The Excitement is Building

If I was into Lego, I would be all over this new Architecture series, launched in 2008.

On their website, they have over a dozen products including the Burj Khalifa, the Sydney Opera House, Fallingwater, Robie House, Big Ben, the Seattle Space Needle, Brandenburg Gate, the Guggenheim Museum, Rockefeller Center, the White House, and more.

Big Ben:

Big Ben

Big Ben. Neo-Gothic clock tower in London. 1843-1859. By Augustus Pugin and Charles Barry.

Rockefeller Center:

Rockefeller Center

Rockefeller Center – 19 commercial buildings over 22 acres led by Raymond Matthewson Hood. Modern, Art Deco style. 1930-39. New York.

Lego store in Rockefeller Center

Solomon R. Guggenheim Museum:

Solomon R. Guggenheim Museum

Solomon R. Guggenheim Museum by Frank Lloyd Wright. 1943-1959. Art museum, New York.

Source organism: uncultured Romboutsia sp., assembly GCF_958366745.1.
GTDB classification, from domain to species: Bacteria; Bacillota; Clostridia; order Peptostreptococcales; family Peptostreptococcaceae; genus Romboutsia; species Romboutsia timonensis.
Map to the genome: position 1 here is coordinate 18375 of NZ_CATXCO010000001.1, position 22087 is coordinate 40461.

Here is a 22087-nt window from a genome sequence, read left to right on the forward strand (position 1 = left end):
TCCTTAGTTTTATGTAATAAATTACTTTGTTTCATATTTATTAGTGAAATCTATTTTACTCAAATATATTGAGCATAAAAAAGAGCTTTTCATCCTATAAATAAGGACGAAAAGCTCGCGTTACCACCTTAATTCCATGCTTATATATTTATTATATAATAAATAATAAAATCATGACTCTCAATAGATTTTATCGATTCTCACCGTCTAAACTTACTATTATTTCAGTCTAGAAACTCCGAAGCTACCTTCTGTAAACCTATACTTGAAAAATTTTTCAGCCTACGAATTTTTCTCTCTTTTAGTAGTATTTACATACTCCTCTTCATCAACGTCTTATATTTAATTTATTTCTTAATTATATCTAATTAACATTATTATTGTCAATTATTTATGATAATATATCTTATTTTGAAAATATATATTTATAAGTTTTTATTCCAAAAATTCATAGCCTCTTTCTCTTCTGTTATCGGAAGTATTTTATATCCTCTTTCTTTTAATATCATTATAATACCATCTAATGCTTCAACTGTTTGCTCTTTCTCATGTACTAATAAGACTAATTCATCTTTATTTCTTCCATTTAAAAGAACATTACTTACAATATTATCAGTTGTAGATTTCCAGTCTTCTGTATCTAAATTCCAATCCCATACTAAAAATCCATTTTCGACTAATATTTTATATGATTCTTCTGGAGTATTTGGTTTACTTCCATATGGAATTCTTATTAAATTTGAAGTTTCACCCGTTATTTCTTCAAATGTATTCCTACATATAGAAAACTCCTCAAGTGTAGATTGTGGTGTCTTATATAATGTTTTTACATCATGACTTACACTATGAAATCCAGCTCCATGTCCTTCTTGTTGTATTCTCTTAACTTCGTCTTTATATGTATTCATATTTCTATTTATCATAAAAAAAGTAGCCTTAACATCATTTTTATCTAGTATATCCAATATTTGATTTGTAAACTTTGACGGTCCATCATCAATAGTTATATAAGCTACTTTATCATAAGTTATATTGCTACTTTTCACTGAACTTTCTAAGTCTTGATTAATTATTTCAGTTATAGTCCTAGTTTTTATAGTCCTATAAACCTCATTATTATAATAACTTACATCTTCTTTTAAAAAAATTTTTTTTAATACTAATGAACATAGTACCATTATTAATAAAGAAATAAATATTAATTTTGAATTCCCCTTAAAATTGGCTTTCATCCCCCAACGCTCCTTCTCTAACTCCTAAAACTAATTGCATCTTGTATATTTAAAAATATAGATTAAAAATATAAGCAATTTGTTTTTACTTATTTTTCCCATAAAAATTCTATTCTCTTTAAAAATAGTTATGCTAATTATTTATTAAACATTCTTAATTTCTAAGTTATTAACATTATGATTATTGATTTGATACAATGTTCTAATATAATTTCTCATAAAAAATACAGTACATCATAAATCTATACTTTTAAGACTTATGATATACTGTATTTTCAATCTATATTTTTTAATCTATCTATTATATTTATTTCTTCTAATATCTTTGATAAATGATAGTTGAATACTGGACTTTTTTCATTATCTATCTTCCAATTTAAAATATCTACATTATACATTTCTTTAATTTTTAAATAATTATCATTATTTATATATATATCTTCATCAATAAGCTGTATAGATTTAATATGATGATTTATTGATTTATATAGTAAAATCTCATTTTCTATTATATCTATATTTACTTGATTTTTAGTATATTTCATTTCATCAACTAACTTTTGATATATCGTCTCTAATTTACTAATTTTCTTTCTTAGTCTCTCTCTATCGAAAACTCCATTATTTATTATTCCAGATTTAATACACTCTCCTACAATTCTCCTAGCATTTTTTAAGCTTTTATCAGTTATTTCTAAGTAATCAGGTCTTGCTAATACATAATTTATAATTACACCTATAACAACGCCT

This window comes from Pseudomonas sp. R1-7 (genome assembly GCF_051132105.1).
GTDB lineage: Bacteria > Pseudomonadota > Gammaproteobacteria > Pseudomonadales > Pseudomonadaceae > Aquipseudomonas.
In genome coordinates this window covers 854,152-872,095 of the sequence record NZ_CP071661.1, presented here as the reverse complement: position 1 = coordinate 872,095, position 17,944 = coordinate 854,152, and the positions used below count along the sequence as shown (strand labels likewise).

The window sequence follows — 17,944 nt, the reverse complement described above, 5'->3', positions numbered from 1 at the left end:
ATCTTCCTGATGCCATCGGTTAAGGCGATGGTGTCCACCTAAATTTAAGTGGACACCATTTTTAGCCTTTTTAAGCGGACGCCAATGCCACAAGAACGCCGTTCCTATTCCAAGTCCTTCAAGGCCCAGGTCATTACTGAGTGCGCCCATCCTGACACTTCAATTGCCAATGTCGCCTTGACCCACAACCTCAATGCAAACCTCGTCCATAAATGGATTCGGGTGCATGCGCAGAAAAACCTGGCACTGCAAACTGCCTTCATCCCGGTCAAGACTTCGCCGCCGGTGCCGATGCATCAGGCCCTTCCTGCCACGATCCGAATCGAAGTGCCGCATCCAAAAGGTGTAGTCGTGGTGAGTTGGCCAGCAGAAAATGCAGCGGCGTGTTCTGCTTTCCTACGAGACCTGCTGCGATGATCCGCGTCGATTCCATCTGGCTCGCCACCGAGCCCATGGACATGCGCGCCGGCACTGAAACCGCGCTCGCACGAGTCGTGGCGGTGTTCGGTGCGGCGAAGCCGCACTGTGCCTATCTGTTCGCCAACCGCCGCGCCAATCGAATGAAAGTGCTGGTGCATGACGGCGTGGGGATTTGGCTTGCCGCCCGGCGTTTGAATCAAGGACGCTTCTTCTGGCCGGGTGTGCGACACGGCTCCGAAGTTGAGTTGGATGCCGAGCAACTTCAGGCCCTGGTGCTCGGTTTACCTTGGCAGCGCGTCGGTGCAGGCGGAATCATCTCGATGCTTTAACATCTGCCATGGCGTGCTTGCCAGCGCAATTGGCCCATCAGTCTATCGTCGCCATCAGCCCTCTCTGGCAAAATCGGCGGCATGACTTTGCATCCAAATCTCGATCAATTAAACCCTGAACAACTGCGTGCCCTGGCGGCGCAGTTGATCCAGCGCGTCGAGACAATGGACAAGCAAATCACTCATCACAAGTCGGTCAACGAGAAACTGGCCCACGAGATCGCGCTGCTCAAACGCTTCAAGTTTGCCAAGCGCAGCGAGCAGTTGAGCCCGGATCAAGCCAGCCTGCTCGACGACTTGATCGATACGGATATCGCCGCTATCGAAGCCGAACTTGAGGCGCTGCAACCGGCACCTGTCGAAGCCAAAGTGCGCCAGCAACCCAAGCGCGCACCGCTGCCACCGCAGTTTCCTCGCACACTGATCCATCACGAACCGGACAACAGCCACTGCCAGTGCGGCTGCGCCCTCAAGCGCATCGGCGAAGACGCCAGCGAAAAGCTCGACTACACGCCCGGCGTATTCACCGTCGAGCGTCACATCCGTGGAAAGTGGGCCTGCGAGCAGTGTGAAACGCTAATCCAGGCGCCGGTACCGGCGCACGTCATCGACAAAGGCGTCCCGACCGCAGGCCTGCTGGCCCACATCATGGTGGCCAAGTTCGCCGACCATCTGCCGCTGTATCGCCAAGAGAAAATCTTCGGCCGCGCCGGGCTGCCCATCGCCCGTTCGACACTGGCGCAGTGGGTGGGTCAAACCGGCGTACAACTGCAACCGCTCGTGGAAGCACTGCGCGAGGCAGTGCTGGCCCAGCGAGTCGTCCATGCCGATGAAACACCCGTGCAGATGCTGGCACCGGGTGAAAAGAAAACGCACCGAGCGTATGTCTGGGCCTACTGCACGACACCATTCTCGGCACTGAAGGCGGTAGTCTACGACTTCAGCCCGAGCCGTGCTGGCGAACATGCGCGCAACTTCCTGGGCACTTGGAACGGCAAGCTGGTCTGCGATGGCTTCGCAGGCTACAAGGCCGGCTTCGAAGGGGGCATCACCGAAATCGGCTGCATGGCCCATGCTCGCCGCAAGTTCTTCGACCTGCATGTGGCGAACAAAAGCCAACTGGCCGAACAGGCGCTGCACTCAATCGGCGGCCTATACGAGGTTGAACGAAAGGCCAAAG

Villa Savoye:

Villa Savoye

Villa Savoye by Le Corbusier. Modernist style. 1928-31. Country residence, outskirts of Paris.

Farnsworth House:

Farnsworth House

Farnsworth House by Mies van der Rohe. Modernist style. 1945-51. Glass pavilion/one-room weekend retreat outside of Chicago.

Fallingwater:

Frank Lloyd Wright’s Fallingwater – most famous private residence. Pennsylvania.

Kids have the coolest toys these days. I’m sure this new series actually appeals more to adults though–the styles of these structures, the materials used, why they’re landmarks, etc. To apppreciate the significance of a house built above a waterfall, so that the inhabitants would hear nature instead of just see it, or an art museum that orients the viewer to experience a new way of walking and viewing an art gallery–in circles.